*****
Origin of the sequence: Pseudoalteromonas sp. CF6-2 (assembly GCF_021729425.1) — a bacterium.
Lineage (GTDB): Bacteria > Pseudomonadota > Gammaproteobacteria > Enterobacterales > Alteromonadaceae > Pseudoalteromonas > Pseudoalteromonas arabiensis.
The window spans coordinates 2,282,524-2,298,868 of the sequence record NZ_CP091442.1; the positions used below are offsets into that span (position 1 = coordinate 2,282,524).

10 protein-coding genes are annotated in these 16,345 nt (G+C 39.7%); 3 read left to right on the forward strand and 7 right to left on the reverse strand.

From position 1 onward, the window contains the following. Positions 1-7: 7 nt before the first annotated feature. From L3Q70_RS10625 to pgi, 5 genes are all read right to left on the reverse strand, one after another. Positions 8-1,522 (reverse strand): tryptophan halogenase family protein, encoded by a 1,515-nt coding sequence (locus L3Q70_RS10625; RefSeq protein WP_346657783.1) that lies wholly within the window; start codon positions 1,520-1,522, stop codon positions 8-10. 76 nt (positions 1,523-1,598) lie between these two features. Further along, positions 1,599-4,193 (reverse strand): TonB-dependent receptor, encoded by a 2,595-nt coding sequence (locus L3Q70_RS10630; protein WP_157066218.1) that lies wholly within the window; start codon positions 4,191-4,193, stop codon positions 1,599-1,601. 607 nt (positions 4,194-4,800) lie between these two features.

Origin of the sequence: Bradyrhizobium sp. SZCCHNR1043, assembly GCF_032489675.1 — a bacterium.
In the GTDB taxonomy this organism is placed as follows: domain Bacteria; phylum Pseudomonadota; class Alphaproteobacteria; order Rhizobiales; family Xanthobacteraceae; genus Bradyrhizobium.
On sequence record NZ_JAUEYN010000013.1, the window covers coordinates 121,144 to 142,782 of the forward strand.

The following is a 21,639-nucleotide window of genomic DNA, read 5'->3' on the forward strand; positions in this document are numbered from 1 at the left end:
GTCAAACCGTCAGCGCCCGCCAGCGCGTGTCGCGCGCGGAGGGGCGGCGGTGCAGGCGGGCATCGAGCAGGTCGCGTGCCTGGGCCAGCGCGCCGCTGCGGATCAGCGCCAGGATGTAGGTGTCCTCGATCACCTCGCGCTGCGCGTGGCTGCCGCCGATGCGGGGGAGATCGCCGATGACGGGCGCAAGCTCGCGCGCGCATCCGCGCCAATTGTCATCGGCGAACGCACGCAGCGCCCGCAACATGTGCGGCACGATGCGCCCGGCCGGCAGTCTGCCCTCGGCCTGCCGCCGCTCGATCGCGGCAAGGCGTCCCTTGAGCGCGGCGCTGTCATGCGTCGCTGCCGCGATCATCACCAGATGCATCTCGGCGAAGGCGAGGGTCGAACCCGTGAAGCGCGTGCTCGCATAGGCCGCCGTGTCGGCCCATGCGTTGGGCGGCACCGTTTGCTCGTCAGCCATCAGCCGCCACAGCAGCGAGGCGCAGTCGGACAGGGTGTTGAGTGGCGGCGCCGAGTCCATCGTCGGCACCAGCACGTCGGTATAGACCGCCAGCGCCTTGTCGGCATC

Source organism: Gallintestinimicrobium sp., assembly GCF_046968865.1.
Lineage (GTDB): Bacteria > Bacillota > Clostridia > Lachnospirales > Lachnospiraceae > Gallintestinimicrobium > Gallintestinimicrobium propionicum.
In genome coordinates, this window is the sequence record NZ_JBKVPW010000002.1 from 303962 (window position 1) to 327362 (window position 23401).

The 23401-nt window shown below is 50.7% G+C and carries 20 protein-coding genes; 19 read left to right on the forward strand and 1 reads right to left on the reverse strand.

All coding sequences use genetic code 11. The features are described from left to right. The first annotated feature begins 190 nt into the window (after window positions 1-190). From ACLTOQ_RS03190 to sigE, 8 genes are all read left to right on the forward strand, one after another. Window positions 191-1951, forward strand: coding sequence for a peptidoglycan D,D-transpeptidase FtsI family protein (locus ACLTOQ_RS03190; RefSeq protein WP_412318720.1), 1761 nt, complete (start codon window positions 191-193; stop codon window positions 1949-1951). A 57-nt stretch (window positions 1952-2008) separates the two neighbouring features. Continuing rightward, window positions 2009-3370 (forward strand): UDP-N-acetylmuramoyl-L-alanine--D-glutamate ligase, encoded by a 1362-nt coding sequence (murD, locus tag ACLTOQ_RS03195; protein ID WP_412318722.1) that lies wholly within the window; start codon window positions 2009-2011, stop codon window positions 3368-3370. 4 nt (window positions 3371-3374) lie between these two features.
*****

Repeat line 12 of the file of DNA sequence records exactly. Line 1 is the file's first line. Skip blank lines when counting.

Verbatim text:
Lineage (GTDB): Bacteria > Bacillota > Clostridia > Lachnospirales > Lachnospiraceae > Gallintestinimicrobium > Gallintestinimicrobium propionicum.